What is Black Hole: Formation, Theory of Relativity, Sagittarius A* And 8 Facts About Black Holes

The Universe and its celestial bodies including black holes have always been so fascinating to us. Recently with the revelation of the first image of the supermassive black object at the center of our own Galaxy; the Milky Way, speculations have finally turned into evidence of it being a black hole. The Global research team, Event Horizontal Telescope (EHT) Collaborations has given the confirmation of Sagittarius A* being a ring shaped black hole surrounded by a ring of gasses with dark Shadow in its origin.

1st Doughnut Shaped Blackhole in Our Galaxy: Sagittarius A*

A team of Astronomers from EHT Collaborations, has been observing Sagittarius A* for a long time by using 8 existing radio observatories across the world. What they initially found was stars rotating around something invisible, huge and compact at the center of the Milky Way. The following study finally confirmed that this invisible thing is a black hole having a doughnut shaped structure which coincides with the predictions of Einstein’s theory of General Relativity.

8 Interesting Facts About Black holes

Sagittarius A* is a complex radio source and home of supermassive black holes. It is about 27,000 light years away from the Earth and 17 times more massive than the Sun. This is the 1st captured central black hole of our own Galaxy and is 1000 times less massive than the previously found black hole named M87*.

What is Black Hole?

It is the most fascinating and powerful region in spacetime with great gravitational potential that does not allow any particle or light to escape from it. It is the dark invisible region that can be detected only by observing the unusual behavior of nearby visible bodies with the help of space Telescopes with special tools. We can’t see anything inside the Blackhole.

A black hole is formed with the death of a massive Star. Only the stars having more than 3 solar masses, become black holes at the end of their lives. At the time of collapse they exert an intense gravitational force that allows nothing to escape.

According to NASA, the first ever discovered black hole was Cygnus X-1, within the milky way in the constellation of Cygnus, the Swan in 1964. Studies from NASA suggest that around 10 million to a billion black holes may exist in our Galaxy.

Einstein’s General Theory of Relativity

In 1916, Albert Einstein for the first time predicted the existence of black holes, by explaining the General Theory of Relativity. In 1967, American astronomer John Wheeler coined the term, ‘Black Hole’.

The General Theory of Relativity in simple terms, is the theory of gravity. Gravity, being an invisible power, attracts objects to one another, it also curves or wraps the space around it. The more giant an object is, the more it wraps the space around it. The theory is the most beautiful explanation of the relation between Space and time in the world of Physics.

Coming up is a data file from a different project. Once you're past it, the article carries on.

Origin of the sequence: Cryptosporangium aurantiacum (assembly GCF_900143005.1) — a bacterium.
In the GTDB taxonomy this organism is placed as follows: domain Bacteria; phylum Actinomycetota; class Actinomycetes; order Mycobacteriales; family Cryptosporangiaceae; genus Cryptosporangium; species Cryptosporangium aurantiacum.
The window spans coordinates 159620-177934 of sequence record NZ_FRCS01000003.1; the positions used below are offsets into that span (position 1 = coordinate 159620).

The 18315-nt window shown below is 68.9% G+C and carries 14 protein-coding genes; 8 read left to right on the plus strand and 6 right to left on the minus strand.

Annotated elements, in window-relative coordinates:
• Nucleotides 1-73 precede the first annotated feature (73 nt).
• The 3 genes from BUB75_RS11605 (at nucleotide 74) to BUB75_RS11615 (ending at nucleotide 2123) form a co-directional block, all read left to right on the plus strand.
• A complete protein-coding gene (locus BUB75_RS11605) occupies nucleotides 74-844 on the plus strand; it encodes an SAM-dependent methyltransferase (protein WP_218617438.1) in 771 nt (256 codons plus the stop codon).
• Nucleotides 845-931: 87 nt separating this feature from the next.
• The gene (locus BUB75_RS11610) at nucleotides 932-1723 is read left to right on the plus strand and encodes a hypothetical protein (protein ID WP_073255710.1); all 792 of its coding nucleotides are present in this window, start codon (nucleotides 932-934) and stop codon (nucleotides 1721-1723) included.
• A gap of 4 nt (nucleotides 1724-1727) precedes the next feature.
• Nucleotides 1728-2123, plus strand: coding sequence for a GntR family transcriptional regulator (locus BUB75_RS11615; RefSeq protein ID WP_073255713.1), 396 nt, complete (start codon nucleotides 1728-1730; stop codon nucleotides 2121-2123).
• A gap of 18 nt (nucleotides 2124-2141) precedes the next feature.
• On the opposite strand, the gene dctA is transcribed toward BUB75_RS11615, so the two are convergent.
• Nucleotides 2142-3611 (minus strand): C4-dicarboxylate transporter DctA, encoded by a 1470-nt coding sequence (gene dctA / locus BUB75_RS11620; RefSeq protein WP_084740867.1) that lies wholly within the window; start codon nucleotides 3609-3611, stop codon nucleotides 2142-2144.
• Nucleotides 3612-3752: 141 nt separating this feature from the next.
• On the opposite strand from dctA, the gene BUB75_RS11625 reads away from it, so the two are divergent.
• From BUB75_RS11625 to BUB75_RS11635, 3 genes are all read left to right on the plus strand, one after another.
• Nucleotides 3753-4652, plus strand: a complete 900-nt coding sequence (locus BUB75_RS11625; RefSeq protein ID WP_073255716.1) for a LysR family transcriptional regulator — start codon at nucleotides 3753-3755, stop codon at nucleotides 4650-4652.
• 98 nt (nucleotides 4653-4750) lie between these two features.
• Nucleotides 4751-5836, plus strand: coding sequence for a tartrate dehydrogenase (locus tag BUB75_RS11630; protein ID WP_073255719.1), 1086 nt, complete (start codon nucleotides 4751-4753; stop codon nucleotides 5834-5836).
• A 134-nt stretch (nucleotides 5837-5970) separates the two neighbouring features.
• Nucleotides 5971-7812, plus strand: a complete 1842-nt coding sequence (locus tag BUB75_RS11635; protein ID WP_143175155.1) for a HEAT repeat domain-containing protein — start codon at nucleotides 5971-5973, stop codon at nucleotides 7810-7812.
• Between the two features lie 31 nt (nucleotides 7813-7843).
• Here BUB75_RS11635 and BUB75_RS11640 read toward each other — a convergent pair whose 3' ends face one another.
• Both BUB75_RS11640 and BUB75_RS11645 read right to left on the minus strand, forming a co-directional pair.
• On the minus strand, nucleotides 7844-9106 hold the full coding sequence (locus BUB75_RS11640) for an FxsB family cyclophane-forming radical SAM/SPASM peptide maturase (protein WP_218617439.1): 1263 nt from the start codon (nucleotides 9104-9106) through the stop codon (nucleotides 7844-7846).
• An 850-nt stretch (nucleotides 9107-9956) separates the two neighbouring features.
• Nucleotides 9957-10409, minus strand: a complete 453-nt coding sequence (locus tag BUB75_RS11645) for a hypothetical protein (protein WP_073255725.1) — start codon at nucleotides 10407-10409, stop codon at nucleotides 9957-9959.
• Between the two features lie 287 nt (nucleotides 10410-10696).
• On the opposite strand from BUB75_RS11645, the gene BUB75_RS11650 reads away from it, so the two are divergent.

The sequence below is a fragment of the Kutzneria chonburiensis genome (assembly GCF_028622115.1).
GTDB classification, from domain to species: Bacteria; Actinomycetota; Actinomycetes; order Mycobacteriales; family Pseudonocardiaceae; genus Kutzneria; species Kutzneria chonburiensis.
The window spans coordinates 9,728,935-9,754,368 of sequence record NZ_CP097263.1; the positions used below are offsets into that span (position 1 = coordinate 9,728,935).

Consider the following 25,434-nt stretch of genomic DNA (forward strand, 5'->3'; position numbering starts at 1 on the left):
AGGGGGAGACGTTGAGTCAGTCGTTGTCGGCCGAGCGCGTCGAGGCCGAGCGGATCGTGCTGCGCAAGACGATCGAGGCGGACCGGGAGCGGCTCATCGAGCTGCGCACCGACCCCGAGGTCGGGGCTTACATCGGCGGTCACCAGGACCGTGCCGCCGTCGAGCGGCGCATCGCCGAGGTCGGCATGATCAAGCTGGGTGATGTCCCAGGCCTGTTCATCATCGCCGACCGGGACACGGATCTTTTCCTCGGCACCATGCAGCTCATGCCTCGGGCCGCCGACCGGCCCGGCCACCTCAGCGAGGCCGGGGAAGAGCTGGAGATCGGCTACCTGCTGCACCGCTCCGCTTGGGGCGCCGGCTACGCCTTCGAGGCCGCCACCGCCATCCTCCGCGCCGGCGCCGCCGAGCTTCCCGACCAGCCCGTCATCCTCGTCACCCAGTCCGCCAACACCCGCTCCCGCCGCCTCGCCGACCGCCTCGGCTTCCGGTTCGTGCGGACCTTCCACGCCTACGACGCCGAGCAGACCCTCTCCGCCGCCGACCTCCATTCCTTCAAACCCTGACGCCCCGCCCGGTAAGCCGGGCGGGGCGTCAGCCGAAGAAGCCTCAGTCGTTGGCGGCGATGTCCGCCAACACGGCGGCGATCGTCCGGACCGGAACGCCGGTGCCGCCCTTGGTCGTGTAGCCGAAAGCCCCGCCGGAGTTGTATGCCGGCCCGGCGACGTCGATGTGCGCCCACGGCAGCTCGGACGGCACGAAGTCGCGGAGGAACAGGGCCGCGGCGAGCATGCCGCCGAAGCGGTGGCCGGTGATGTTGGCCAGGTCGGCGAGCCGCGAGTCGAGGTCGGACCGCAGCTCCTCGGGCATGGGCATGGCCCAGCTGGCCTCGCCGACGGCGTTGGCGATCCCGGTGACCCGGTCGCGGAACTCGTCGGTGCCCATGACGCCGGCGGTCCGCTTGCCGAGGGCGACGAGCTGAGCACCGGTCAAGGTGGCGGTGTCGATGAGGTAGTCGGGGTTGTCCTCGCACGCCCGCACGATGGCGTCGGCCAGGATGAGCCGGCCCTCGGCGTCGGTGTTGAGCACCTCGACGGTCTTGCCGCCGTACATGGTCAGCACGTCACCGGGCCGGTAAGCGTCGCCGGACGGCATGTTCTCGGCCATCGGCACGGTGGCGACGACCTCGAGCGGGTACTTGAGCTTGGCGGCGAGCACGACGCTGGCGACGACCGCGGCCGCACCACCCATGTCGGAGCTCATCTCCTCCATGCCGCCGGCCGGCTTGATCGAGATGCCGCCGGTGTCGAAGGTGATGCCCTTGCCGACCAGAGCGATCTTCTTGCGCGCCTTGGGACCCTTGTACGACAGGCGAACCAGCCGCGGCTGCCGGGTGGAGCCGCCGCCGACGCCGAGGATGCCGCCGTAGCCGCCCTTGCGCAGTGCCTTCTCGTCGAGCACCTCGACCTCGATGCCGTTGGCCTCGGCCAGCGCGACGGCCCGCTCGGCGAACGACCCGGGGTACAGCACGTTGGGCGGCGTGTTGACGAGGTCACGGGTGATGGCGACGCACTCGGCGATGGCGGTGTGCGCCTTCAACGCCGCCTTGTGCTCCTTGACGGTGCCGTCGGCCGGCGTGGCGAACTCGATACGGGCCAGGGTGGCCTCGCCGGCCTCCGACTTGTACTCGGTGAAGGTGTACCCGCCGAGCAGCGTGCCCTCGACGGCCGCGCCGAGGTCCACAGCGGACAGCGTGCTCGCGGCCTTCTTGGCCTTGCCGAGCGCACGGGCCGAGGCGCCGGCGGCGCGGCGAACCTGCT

Anatomy of Black holes

The anatomy can be understood in 5 steps.


The center of black hole, with infinite density, where all the matter and energy fall into the black hole finally ends up.

Event Horizon

The radius around the singularity, where matter and energy cannot escape the black hole’s gravity: the point of no return is called the Event horizon.

Photon Sphere

Though the black hole itself is dark, photons are emitted from nearby hot plasma in jets. Just outside the Event horizon, gravity is so strong that it bends down its path due to that we see a bright ring surrounding a roughly circular dark Shadow.

Relativistic Jets

When a black hole feeds on stars, the meal produces Jets of particles and radiation blasting out from the black hole’s poles at near light speed. Which further can extend to thousands of light years in space.

Accretion Disk

A region of superheated dust and gas, wheels around a black hole at immense speed. It produces electromagnetic radiation that helps to identify black hole’s location.

8 Interesting Facts about Black Holes

  1. In 2019, the first ever image of any black hole was captured of M87*.
  2. Karl Schwarzschild was first to come up with a term called Schwarzschild’s radius, a measurement of how small you have to compress any object to create a black hole.
  3. If the sun is replaced with an equal massed black hole, Earth will not be sucked, instead it will continue to orbit as it does around the sun.
  4. HR 6819 is the closest black hole, which is just 1,000 light years away from our planet.
  5. If you would fall into a black hole, the quantum effects would cause the event horizon to act much like a wall of fire, which would instantly burn you to death.
  6. Passing too close to a black hole, can cause a star to be torn apart.
  7. A black hole is a true hole in space. Anything that crosses its edge, is swallowed forever.
  8. As you get closer to black hole, the flow of time slows down.

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